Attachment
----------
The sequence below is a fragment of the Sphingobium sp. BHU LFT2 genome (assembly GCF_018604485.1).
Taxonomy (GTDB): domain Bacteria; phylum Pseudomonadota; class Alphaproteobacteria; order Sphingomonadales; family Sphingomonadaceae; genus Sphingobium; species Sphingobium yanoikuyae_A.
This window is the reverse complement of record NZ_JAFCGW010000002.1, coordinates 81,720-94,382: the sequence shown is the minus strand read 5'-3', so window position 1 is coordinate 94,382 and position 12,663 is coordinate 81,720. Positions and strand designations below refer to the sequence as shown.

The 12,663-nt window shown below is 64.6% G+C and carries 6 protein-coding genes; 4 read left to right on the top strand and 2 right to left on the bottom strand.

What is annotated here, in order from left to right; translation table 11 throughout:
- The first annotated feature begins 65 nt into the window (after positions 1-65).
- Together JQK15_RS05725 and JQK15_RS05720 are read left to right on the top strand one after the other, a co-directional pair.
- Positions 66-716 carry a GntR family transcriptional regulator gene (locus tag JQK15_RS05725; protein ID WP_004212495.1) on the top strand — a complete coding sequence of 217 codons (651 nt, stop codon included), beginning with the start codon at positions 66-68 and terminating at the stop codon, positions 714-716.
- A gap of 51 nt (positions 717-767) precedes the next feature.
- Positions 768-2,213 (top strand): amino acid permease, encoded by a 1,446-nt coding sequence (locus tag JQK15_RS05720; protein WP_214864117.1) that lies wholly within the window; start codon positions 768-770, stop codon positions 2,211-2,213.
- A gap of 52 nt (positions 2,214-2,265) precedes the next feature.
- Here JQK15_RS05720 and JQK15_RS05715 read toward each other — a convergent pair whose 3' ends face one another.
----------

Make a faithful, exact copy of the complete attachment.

The sequence below is a fragment of the Sphingobium sp. BHU LFT2 genome (assembly GCF_018604485.1).
Taxonomy (GTDB): domain Bacteria; phylum Pseudomonadota; class Alphaproteobacteria; order Sphingomonadales; family Sphingomonadaceae; genus Sphingobium; species Sphingobium yanoikuyae_A.
This window is the reverse complement of record NZ_JAFCGW010000002.1, coordinates 81,720-94,382: the sequence shown is the minus strand read 5'-3', so window position 1 is coordinate 94,382 and position 12,663 is coordinate 81,720. Positions and strand designations below refer to the sequence as shown.

The 12,663-nt window shown below is 64.6% G+C and carries 6 protein-coding genes; 4 read left to right on the top strand and 2 right to left on the bottom strand.

What is annotated here, in order from left to right; translation table 11 throughout:
- The first annotated feature begins 65 nt into the window (after positions 1-65).
- Together JQK15_RS05725 and JQK15_RS05720 are read left to right on the top strand one after the other, a co-directional pair.
- Positions 66-716 carry a GntR family transcriptional regulator gene (locus tag JQK15_RS05725; protein ID WP_004212495.1) on the top strand — a complete coding sequence of 217 codons (651 nt, stop codon included), beginning with the start codon at positions 66-68 and terminating at the stop codon, positions 714-716.
- A gap of 51 nt (positions 717-767) precedes the next feature.
- Positions 768-2,213 (top strand): amino acid permease, encoded by a 1,446-nt coding sequence (locus tag JQK15_RS05720; protein WP_214864117.1) that lies wholly within the window; start codon positions 768-770, stop codon positions 2,211-2,213.
- A gap of 52 nt (positions 2,214-2,265) precedes the next feature.
- Here JQK15_RS05720 and JQK15_RS05715 read toward each other — a convergent pair whose 3' ends face one another.